A new monthly feature I’m introducing on Bummed Out Bailey is easy, sustainable swaps.
Often, people are too busy to research climate-focused lifestyle changes and do things the way they always have because it’s become automatic. I’m thinking especially of parents of young children, especially those parents who also work outside of the home. People often just do what they know, and I suppose doing what you’ve always done can seem easiest. A lot of people are in survival mode financially, emotionally, mentally, etc., and I understand environmental concerns taking a backseat to things like a crippling swing of Bipolar Disorder or a sick child or parent.
I am in no way a zero waste person, and most of the way I consume remains problematic. I am working on it, though, and have done a bit of legwork (rich white lady privilege strikes again) in terms of swaps and tips to plug into your day to day to help take better care of our world.
Sustainability applies to reducing both consumption (think of all those point-of-purchase, plastic trinkets in Target’s $1 section) and reducing waste (think of single-use Ziploc bags, food scraps, junky marketing trinkets from companies, etc.). Unfortunately, even if you do find time to spend in the tedious weeds of finding a recycling center for every item you dispose of, the solutions are often laborious to employ and require a lot of unrealistic time and effort on the disposer’s side. Unless a sustainable lifestyle is quite literally your livelihood (like the trailblazing Trash is for Tossers, run by Lauren Singer), changes in how you consume or dispose are likely slow to adopt. Individual changes are made even more challenging by the fact they’re mostly grassroot efforts and in opposition to corporate juggernauts who choose capitalism over environmentalism without fail. Instead of feeling helpless, though, remember that you vote with your money. Your money directly correlates to a company’s sales and how they profit. If demand for something is going down due to poor environmental practice, companies will be forced to alter their ways to maintain their bottom lines. And then they’ll start marketing green practices as if they cared all along. IT’S A TRAP!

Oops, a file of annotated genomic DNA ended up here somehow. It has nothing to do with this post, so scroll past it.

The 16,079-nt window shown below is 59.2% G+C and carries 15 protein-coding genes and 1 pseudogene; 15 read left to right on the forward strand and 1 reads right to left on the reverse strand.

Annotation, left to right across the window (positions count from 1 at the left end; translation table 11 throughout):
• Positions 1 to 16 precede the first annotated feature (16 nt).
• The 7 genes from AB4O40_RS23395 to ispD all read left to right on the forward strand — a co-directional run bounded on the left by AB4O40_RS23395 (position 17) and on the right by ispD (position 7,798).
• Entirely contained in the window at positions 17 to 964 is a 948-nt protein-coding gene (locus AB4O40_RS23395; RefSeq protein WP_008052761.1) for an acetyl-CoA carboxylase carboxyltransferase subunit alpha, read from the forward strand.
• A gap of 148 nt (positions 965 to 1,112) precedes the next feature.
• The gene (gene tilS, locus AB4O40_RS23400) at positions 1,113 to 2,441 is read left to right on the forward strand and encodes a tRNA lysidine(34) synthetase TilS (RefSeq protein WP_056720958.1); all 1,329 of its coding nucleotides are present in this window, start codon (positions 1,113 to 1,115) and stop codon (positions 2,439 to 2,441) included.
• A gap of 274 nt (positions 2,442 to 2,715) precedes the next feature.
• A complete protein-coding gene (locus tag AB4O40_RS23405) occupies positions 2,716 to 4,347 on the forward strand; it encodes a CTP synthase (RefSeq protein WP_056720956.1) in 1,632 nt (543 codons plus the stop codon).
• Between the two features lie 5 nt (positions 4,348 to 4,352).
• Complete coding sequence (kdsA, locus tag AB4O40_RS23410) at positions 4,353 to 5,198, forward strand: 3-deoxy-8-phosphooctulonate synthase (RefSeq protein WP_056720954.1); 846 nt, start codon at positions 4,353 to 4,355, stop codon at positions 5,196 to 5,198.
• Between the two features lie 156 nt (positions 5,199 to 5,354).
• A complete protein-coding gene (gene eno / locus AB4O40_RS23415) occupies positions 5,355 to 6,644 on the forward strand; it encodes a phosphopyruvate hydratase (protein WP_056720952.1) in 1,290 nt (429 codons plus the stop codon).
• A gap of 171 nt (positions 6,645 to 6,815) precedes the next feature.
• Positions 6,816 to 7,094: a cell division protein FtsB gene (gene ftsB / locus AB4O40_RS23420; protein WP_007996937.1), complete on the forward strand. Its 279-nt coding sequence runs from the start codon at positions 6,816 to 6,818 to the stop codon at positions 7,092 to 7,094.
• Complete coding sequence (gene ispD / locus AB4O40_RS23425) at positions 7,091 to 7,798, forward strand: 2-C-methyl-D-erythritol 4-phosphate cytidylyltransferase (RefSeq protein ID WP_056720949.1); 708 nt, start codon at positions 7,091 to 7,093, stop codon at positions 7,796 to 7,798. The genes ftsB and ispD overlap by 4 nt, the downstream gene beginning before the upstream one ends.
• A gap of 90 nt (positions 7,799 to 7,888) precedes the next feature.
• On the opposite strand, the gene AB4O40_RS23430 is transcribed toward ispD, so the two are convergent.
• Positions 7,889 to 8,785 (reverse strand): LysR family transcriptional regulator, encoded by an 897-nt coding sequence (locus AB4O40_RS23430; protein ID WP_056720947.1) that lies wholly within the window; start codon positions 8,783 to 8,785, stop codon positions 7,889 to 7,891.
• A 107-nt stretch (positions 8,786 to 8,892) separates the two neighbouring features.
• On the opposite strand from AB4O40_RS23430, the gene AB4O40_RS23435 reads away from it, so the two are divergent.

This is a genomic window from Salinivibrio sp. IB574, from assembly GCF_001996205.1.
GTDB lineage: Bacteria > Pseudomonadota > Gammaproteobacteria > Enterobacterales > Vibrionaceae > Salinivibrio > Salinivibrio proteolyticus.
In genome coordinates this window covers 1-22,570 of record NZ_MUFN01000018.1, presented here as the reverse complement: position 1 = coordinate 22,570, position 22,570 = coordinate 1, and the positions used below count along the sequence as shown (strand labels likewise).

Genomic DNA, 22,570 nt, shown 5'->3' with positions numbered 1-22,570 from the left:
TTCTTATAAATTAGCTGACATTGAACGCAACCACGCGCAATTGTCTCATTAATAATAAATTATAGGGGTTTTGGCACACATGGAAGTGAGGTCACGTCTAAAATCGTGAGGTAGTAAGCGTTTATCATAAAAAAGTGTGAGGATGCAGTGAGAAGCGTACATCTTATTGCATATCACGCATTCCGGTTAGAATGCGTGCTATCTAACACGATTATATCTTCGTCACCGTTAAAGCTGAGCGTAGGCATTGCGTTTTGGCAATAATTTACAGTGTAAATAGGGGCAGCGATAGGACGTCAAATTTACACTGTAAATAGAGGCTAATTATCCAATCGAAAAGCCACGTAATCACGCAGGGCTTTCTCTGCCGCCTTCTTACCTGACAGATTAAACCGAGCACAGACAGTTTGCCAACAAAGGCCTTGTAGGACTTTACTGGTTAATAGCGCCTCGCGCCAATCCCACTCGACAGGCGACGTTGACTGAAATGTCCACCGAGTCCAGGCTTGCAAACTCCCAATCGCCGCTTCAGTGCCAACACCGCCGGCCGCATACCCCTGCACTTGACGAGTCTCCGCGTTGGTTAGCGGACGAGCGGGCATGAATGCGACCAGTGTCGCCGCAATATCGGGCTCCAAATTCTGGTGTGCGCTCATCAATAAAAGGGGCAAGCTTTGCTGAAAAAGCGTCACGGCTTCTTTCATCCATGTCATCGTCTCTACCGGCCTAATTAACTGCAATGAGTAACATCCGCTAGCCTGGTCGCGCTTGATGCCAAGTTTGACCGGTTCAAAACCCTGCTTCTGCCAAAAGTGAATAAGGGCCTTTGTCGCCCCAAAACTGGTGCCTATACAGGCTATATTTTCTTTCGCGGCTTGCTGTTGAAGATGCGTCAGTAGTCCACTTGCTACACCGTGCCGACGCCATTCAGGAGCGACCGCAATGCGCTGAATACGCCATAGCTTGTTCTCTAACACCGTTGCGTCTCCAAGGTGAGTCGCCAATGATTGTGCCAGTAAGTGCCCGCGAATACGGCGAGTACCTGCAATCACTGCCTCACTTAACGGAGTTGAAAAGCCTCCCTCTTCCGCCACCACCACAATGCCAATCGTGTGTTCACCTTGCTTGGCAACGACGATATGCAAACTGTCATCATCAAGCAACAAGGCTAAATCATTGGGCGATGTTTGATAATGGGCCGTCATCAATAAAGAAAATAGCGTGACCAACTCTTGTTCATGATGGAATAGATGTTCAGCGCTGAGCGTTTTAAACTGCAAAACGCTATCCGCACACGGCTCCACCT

Nudging governmental organizations to enact laws regarding environmental and climate preservation has been an exhausting, relatively fruitless effort. If changes aren’t coming from the top fast enough, we can continue putting pressure on representatives while starting from the bottom with our every day decisions, with every dollar we spend, and work our way up from there.
It’s imperative that companies and conglomerates committing egregious acts deteriorating the world’s climate be held accountable, but we can start with ourselves, one choice at a time.
So, once a month I’ll be sharing a sustainability tip or an easy swap in consumption routine to better care for the planet. Environmentally conscious change doesn’t always have to be expensive, laborious, or extremely time-consuming.
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